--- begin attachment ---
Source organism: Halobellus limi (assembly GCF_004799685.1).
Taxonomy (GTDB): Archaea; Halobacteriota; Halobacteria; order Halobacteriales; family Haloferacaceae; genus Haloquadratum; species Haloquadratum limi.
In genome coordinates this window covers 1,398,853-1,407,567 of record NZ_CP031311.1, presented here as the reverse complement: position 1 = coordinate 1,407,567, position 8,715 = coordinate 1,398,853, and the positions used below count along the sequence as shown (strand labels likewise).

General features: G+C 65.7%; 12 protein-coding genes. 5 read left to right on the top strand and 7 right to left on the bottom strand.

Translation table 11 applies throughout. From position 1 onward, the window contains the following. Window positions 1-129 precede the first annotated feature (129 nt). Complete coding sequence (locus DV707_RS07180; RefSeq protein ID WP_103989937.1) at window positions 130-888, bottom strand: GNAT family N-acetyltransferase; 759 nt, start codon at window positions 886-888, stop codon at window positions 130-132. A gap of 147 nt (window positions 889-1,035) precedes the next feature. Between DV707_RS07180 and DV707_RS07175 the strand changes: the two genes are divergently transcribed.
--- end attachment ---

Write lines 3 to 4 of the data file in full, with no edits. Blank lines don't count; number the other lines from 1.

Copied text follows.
In genome coordinates this window covers 1,398,853-1,407,567 of record NZ_CP031311.1, presented here as the reverse complement: position 1 = coordinate 1,407,567, position 8,715 = coordinate 1,398,853, and the positions used below count along the sequence as shown (strand labels likewise).

General features: G+C 65.7%; 12 protein-coding genes. 5 read left to right on the top strand and 7 right to left on the bottom strand.